Vulnerability to Extreme Weather Events in Cities: Implications for Infrastructure and Livelihoods

Organization: The British Academy

Lead Researchers: Katherine V. Gough, Loughborough University

This project brings together an expert, interdisciplinary team to investigate the impacts of flooding and extreme heat on urban infrastructure and the resultant consequences for the livelihoods of poor urban residents in Ghana.

Many cities in the global South are increasingly experiencing extreme weather events, which are having devastating impacts on infrastructure and human lives. The main aims of “Vulnerability to Extreme Weather Events in Cities: Implications for Infrastructure and Livelihoods” (VEWEC) are to:

  • Refine methods for mapping ‘hotspots’ of vulnerability and predicting flooding and extreme heat in cities by drawing on existing climate data
  • Examine the impact of flooding and extreme heat on water, electricity and health services
  • Analyse the impact of reduced service levels during extreme weather events on the income-generating activities of the urban poor
  • Co-produce adaptive strategies to extreme weather events with residents, service providers and policymakers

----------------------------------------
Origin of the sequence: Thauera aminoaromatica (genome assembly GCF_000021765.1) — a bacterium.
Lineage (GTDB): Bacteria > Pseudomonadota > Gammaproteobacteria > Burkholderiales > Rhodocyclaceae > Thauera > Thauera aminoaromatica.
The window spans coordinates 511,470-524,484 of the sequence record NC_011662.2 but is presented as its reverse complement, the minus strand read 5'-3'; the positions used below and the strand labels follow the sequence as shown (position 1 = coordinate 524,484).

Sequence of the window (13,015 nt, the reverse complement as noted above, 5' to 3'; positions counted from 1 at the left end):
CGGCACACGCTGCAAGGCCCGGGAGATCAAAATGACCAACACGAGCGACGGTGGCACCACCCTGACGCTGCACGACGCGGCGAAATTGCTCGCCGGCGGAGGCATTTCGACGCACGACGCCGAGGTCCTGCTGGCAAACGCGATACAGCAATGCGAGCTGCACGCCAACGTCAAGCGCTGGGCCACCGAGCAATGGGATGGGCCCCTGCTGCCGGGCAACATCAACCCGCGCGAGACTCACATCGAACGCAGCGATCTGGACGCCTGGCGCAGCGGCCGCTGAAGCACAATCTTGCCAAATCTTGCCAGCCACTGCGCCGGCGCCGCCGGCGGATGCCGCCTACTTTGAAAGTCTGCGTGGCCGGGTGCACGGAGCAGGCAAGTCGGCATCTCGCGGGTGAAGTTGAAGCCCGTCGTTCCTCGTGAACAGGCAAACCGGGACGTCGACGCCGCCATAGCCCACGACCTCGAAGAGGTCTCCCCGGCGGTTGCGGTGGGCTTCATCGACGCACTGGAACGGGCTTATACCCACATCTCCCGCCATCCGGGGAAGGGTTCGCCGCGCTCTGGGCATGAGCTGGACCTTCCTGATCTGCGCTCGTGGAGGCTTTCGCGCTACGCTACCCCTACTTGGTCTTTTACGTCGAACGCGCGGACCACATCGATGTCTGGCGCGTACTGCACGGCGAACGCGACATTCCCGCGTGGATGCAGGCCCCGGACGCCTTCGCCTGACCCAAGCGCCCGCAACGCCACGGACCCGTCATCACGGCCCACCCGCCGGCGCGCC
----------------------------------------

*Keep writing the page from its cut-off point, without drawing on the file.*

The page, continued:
The cities of Accra and Tamale, with their differing climates, urban form and size, infrastructure and governance systems, provide contrasting cases within one national context. This project focuses on four areas within each city that have been selected as representative of neighbourhoods suffering from either flooding and/or extreme temperatures. For Accra these are Odawna, Bortianor, Agbogbloshie and Alajo. For Tamale they are Gumani, Sakasaka, Kukuo and Lamashegu.

Put simply, key questions being asked include:

  • Where, when and how are climate hazards impacting Accra and Tamale?
  • What actions are already being taken by communities and service providers to adapt to flooding and extreme temperatures?
  • What further action could be taken?

The views and experiences of key stakeholders and residents of the study communities are being sought using qualitative methods, including in-depth interviews and focus group discussions. Household-level temperature data will be collected using tiny-tag sensors located within and outside houses and businesses.

This collaborative research is being conducted by climate scientists, human geographers, health specialists and infrastructure engineers based at Loughborough University, the University of Ghana, and the University for Development Studies (Tamale).